The beauty of ecommerce is that anyone anywhere can join in on the action. Whether you’re a small business owner or part of a large enterprise, there are endless opportunities to go digital with your business and get a piece of the pie.
However, with this low barrier of entry also comes a saturated market — and a great way to stand out is to find your niche.
Before brainstorming your product, think about which markets are already competitive and which markets have the potential for growth. Consider what markets where you already have a presence or a passion, and go from there. Utilise tools like Google Trends or Google Ads Keyword Planner to see what products and services are trending and how big the market is for your niche.
Then, once you know your target market, it’s time to determine what value you can offer in your market. Are customers willing to buy your product or service? How much are they willing to pay?
This is the time to dig deep into market research by studying your competitors, surveying your audience and gauging the right price point for your product or service.
After you’ve honed your research and landed on a market, it’s time to build your product.
This is one of the most — if not the most — crucial step in the process, as every other aspect of your business revolves around what you’re selling.
Just as it’s important to choose a niche market, it’s also a good idea to narrow down to a niche product. This can help reduce the competition and give you more opportunity for growth.
For example, a sportswear brand would likely face harsh competition from bigger, more established brands. However, by niching down to a specific type of product or sport, such as swimwear or running shoes, you may find it easier to position yourself in the market and invest more time and energy into your product.
You may have a stellar product, but it’ll do you no good if you’re selling it to the wrong people. In fact, $37 billion is wasted in ad spend each year from ads that fail to engage the target audience.
But by having a comprehensive understanding of your target audience, you’ll be able to make more informed decisions about marketing and advertising, leading to more customers and more money.
Follow these steps to help identify your customer base and segment your audiences:
Before building your online store, you’ll want to do some research on what kind of ecommerce platform you’d like to sell on, whether it be your own online store, Amazon, eBay, Facebook or any other online marketplace.
Luckily, there is a plethora of SaaS ecommerce platforms on the market that allow merchants to sell products online for a set monthly fee, regardless of how technically skilled you are. Or, if you have the coding experience, you can go the open-source route and build your online store from scratch.
Unless you’re a well-established business, chances are you won’t have a photographer, copywriter or social media manager on hand, especially if your business is just taking off. As a small business owner, you’re likely wearing many of these hats yourself. If so, here are a couple things to keep in mind.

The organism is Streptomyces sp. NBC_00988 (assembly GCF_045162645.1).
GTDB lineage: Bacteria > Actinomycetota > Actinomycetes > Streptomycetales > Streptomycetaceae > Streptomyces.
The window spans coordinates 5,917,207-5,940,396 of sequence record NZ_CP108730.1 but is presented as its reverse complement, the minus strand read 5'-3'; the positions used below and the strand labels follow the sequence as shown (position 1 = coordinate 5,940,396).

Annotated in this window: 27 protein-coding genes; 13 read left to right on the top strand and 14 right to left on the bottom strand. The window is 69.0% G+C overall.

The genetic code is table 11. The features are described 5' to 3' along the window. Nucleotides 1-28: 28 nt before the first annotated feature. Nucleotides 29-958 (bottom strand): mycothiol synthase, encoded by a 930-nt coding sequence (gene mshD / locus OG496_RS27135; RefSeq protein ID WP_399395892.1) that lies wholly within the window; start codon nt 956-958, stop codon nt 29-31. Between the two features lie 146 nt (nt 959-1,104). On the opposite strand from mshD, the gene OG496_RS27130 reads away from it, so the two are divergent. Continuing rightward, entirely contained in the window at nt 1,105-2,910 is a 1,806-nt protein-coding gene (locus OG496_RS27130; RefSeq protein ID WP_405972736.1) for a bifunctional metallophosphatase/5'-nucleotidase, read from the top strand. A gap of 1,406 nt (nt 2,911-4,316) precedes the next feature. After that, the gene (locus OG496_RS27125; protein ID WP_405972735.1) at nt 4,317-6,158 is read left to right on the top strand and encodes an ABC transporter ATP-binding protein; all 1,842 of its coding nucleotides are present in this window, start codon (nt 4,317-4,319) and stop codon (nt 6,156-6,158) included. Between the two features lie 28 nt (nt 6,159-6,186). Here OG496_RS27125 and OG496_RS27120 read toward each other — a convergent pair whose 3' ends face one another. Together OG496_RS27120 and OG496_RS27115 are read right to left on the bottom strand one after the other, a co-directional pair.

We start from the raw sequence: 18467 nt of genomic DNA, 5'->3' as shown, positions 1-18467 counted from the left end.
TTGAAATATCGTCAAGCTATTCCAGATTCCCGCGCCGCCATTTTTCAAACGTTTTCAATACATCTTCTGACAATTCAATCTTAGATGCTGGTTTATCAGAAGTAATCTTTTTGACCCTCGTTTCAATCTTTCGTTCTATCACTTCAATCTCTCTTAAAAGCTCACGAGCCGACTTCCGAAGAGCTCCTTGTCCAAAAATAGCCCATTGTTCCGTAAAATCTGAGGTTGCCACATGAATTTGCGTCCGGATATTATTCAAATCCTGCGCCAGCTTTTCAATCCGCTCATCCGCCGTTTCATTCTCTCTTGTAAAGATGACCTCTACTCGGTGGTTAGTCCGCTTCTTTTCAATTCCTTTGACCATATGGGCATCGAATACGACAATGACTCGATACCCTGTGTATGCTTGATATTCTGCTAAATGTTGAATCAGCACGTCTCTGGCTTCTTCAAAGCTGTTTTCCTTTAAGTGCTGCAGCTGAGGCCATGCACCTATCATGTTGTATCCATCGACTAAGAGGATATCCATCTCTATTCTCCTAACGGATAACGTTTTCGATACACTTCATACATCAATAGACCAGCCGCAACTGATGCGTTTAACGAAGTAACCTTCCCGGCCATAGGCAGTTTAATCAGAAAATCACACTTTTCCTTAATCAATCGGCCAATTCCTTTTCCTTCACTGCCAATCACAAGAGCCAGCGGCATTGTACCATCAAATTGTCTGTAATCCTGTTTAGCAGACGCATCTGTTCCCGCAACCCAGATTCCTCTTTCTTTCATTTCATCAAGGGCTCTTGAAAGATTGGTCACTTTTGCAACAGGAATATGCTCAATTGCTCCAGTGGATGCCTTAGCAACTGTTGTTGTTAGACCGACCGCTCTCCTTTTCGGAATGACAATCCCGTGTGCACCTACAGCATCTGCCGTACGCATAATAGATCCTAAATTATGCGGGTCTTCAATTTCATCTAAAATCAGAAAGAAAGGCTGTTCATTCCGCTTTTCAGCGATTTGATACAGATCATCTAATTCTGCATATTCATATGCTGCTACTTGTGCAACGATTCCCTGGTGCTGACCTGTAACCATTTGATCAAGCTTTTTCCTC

Now that you have your product, target market and content, you’re ready to start building your online store.
Don’t worry if you don’t have the technical expertise to build a website from scratch — many ecommerce platforms allow you to create a beautiful online store without writing a single line of code. With SaaS platforms like BigCommerce, you’ll have all the tools you need to design your online storefront, upload your product catalogue and successfully market your brand.
If you’re feeling overwhelmed by the number of ecommerce platforms to choose from, just remember that there is no one-size-fits-all ecommerce website builder. Every platform has its own benefits and drawbacks, and the best thing you can do is choose the solution that best suits your needs.
Finally, you’ll need to create a strategy to market to your potential customers and start driving traffic to your store. The best way to promote your brand is by taking an omnichannel approach and marketing across a variety of offline and online sales channels. Here are just a few to consider:
The smartest businesses view themselves similarly to a stock portfolio and find that diversification is key to success. This will give you multiple revenue streams to supplement your ecommerce website.
On top of that, modern consumers are often agnostic to their final purchase destination. This means that many customers have no preference on whether they shop on Amazon or your ecommerce store — their only preference is convenience.
Simply put — if you aren’t selling across channels, you could lose the sale to a competitor who has better diversified.
Here’s all the information you need to know to expand your revenue portfolio and grow your sales exponentially.
With nearly 3.45 billion monthly active users, Facebook holds huge potential for leveraging new audiences and scaling globally. Not only is it a space for friends and family to connect online, but in recent years, the platform has also become a hub for ecommerce brands.
With Facebook Marketplace, customers can engage with your brand and even buy directly from your Facebook Business Page. The platform is mobile-friendly and free, and Facebook Shops are also fully customisable, allowing you to import an existing product catalogue or create a new one on the platform.